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A recently filed lawsuit against an auto dealership accused a sales manager of sexual harassment and sexual battery against a salesperson. According to the complaint, the employee was harassed continuously over a ten day period and ultimately quit due to the alleged behavior. The complaint further stated that the dealership should have known what was going on and tried to correct it.
The dealership responded that the claims have no merit, that it has a zero-tolerance harassment policy and that human resources was not contacted about the situation, as its employee handbook specifies.
I have no idea what the true merits of this particular case are, but it brings to mind what an uphill battle fighting these claims can be.
In some cases, employers may be considered to be “strictly liable” for sexual harassment, meaning that the employer is liable for harassment by an employee or other individual even if the employer did not know about the harassment or acted immediately to stop it. Fortunately, the Supreme Court has recognized a viable defense to this liability. If an employer can prove that it exercised reasonable care to prevent and promptly correct any sexually harassing behavior and the complaining employee unreasonably failed to take advantage of any preventative or corrective opportunities the employer provided or to otherwise avoid harm, the employer may avoid liability for unlawful harassment. Note however, where a supervisor’s harassment includes a tangible employment action (for example, firing the individual); this defense may not be used. An employer is always liable for harassment by a supervisor on a prohibited basis that culminates in a tangible employment action. The Supreme Court recognized that this result is appropriate because an employer acts through its supervisors, and a supervisor's undertaking of a tangible employment action constitutes an act of the employer.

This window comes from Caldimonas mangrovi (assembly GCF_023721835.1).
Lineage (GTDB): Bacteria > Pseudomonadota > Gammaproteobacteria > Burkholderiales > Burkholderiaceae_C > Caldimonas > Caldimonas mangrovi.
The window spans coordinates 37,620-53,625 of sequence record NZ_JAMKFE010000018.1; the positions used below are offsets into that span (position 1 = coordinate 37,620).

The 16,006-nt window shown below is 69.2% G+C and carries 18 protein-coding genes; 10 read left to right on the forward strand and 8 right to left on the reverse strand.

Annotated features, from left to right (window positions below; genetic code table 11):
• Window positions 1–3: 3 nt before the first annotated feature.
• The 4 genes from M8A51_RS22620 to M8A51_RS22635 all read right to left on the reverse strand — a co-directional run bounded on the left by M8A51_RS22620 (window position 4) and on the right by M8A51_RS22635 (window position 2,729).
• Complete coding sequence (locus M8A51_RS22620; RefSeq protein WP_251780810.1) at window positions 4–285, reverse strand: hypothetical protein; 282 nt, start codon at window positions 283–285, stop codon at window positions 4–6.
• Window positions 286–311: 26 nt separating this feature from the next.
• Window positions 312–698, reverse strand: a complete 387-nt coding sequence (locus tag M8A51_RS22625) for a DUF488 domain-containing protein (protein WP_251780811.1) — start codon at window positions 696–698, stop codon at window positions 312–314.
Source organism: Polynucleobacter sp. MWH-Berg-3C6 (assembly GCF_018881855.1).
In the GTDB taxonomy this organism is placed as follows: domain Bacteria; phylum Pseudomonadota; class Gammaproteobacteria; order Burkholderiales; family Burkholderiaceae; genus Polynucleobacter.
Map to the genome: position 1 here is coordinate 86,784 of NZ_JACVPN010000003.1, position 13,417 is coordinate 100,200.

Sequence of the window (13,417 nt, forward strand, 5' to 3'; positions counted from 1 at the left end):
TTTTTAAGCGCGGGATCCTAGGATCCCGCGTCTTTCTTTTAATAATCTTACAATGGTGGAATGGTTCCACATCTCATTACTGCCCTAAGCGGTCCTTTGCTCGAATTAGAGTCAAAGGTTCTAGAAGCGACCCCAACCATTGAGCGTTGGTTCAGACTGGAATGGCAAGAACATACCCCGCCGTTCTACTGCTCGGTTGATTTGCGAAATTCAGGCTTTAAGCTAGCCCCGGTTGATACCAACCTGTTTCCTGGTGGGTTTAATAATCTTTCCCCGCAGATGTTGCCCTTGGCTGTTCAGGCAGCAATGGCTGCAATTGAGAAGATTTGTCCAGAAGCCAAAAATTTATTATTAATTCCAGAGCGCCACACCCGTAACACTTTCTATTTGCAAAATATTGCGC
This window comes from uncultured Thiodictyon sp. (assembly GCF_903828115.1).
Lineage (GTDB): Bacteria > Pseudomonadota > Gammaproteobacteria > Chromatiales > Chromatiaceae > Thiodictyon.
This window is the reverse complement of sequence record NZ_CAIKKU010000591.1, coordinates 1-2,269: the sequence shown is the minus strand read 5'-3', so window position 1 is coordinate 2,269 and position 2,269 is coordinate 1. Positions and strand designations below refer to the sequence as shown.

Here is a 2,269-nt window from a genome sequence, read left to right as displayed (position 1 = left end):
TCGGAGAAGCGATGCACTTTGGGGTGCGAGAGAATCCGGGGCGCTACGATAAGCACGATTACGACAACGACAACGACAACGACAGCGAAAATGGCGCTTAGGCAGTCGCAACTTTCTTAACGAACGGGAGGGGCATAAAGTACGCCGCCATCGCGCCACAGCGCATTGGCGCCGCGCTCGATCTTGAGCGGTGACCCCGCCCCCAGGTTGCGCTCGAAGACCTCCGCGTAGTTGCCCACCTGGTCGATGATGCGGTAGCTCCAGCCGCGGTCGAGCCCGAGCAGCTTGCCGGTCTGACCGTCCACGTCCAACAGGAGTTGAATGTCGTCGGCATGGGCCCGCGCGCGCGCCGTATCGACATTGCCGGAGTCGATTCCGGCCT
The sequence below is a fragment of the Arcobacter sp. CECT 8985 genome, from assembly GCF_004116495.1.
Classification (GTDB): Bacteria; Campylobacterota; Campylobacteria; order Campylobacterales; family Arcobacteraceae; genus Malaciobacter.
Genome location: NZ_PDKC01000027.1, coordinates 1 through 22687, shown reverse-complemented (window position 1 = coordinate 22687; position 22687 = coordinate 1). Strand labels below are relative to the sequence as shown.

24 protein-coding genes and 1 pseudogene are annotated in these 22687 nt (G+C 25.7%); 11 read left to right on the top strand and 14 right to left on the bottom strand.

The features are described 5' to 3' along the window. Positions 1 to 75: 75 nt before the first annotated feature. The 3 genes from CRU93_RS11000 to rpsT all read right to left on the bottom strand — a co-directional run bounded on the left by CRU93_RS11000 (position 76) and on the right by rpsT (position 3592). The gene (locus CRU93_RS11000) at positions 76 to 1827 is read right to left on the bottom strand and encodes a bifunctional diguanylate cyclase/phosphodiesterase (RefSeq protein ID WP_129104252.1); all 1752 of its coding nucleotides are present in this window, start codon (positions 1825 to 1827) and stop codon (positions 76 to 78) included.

The result in the this case may well come down to whether or not the court believes that the employer exercised “reasonable care” and that the employee “unreasonably” failed to take advantage of opportunities that the employer provided.
Most dealerships have an anti-harassment policy in place that they have all of their employees sign. That’s a great first step, but the questions remain: Have the employees actually read the policy and do they really understand it? Are they really aware of the procedures set forth in the policy to protect them from harassment?
If employees are trained on exactly what to do in the case of harassment (like who to report it to, and so forth) and fail to do so, the dealer will likely be in a better position to defend itself against a claim. On the other hand, if victims of harassment are uncertain about whom to report the harassment to within the company or worse yet, their claims are not taken seriously; they may feel their only recourse is to contact an attorney. That’s when it gets ugly.
The following procedures can be helpful in demonstrating that an employer has taken reasonable care in preventing or mitigating harassment:
Unfortunately, being a traditionally male-dominated industry, harassment claims against auto dealerships are not an uncommon occurrence. Having a policy in place and hanging posters may not be enough to adequately protect yourself.